Altberg Wildlife Sanctuary Nature Reserve
Located at 4164 Monck Road, and the largest nature reserve in the Federation nature reserve system, the Altberg Wildlife Sanctuary Nature Reserve (AWSNR) encompasses 470 hectares (1163 acres) of central Ontario woodland and wetland. The reserve straddles the contact between the granitic rocks of the Canadian Shield and the limestone of the Great Lakes – St. Lawrence forest.
The property exhibits a great diversity of community types due to its topographic variability, as well as its position on the edge of two major geologic formations. The granitic Shield areas have rolling topography, punctuated by pockets of open marsh, beaver meadow and cedar and alder swamp. These wetland areas are fed by Corben Creek, which runs through the southeastern areas of the reserve. In the north and western limestone sections, the level topography is blanketed with sugar maple and ironwood, with areas of old field regeneration and pine plantation. The northern areas of the reserve were once a refuge for Rudolf Altberg, the former landowner of the northern section of the Altberg Wildlife Sanctuary Nature Reserve. On the side of a granite boulder overlooking the pond is a beautifully engraved metal plaque in commemoration of Mr. Altberg’s generous donation of the 101 hectare northern portion of the property to the Federation in 1983.
In an area of Ontario where interior forest is uncommon, the Altberg Wildlife Sanctuary Nature Reserve provides habitat for numerous species that depend on large tracts of contiguous natural cover. Red-shouldered hawks are frequently seen on the property and have been known to nest in the reserve.
In the summer, the forest and forest edges reverberate with the songs of breeding birds such as the hermit thrush, veery, least flycatcher, ovenbird, and a wealth of other warblers: black-and-white, yellow-rumped, black-throated green, black-throated blue, and chestnut sided warbler.
Golden-winged warbler, field sparrow and ruby-throated hummingbird frequent more open habitats. Signs of deer, moose, beaver, and other mammals await the observant naturalist.
Moccasin flower, showy lady’s slipper and northern beech fern are among the many interesting plants.
We, the Kawartha Field Naturalists (KFN), are the stewards of the reserve. Having set up salamander monitoring stations and four forest bird monitoring plots on the site in conjunction with Ontario Nature, we are currently involved in inventorying the property. In 2010 a mycological study of the reserve was undertaken thanks to the expertise of Pat Burchell of the Toronto Mycological Society.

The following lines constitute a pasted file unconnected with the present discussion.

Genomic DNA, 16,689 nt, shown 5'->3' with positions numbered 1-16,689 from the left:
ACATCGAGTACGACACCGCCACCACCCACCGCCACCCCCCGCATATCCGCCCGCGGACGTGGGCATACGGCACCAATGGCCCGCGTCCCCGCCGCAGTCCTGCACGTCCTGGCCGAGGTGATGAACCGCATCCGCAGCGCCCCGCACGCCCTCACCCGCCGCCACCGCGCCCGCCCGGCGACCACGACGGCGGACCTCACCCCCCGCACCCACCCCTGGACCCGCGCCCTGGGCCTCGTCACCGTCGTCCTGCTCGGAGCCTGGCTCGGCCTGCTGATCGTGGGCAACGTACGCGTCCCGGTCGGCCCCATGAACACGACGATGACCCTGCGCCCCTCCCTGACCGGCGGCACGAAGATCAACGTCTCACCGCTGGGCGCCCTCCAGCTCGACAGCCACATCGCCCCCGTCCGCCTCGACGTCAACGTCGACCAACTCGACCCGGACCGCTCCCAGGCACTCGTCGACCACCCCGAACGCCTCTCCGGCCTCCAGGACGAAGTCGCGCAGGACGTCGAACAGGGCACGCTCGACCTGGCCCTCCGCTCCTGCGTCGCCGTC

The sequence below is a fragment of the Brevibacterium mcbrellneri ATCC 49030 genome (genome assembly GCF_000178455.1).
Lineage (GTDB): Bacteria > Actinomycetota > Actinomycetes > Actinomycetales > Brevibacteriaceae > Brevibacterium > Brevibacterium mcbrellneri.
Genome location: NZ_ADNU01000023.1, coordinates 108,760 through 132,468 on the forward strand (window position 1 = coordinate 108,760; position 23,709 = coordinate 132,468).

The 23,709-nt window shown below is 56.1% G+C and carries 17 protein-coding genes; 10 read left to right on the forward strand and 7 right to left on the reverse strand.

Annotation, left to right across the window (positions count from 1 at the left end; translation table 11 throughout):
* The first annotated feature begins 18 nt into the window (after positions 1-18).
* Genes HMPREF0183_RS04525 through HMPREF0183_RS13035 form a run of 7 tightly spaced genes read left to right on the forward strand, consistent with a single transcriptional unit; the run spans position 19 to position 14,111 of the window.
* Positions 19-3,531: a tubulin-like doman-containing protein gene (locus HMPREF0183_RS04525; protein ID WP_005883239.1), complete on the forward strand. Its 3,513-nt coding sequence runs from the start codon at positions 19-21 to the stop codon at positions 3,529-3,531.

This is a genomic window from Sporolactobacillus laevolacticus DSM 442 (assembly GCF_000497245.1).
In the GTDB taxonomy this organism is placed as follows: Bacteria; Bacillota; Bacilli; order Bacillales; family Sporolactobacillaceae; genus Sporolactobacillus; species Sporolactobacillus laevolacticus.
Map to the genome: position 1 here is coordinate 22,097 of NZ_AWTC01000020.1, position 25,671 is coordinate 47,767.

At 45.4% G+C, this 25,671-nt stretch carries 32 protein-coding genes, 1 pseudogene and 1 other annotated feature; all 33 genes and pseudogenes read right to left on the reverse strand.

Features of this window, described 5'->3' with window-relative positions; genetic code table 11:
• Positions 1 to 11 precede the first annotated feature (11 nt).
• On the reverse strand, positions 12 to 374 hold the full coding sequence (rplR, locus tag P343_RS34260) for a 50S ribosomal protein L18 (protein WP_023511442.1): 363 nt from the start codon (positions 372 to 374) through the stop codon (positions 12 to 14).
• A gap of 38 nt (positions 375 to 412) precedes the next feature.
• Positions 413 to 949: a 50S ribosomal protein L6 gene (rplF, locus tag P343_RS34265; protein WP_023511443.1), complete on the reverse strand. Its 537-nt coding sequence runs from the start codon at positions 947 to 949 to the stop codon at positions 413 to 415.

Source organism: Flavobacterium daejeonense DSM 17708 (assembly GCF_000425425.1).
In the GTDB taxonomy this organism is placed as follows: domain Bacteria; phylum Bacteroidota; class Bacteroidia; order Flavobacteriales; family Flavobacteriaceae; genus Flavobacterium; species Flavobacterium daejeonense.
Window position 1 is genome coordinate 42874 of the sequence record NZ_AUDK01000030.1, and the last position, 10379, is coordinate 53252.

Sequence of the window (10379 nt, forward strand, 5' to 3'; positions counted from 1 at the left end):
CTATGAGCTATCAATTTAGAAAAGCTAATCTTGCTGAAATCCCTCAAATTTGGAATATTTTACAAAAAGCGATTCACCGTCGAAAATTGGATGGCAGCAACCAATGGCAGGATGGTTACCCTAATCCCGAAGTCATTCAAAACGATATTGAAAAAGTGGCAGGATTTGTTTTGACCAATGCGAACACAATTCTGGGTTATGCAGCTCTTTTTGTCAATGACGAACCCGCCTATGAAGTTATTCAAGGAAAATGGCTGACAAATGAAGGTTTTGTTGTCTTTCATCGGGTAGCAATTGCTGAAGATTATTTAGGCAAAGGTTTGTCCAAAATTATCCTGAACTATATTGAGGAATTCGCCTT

A list of the species identified to date can be found here. As well, Pat has provided a pictoral inventory. To see this inventory, click here to see our gallery called “Altberg Fungi (All Photos by Pat Burchell)”. As well we are currently involved in making and signing trails so that this incredible ecosystem is available to all.
Bear Marks on Tree (Anne Barbour)
Moose Teeth Marks on Tree (Anne Barbour)
In the spring of 2010 a group of students from Fleming College in Lindsay worked on a project in the Altberg in conjunction with Ontario Nature. Part of that project involved the production of an interactive map that has been included on this website. This flash presentation was put together by Nicole Benishek. Click here to access it. Instructions on how to use it are provided on the map. Excellent work group.
In August of 2006, vicious storms swept across many parts of central Ontario. The Altberg was not spared as large swaths of trees succumbed to the ferocious winds. Of course the resulting blowdowns have provided opportunities within the forest community and we are monitoring the regeneration process.
To see the results of this storm, check out our gallery called Altberg Blowdowns.
To follow the regeneration process, see the Altberg Regeneration section in our gallery.
Rudolf Altberg was a local philanthropist and a great lover of the natural world. Apparently he visited his private nature reserve quite regularly. He even had steps and a metal rail, which are still present leading into the pond apparently so he could help the beavers repair their dams. Near this pond were found around ten 45 gallon drums, one filled with sunflower seeds, one empty, and the others were filled with gasoline and stove oil. It seems that he was ready for anything.
His gift to Ontario Nature will ensure the citizens will have this unique ecosystem protected forever.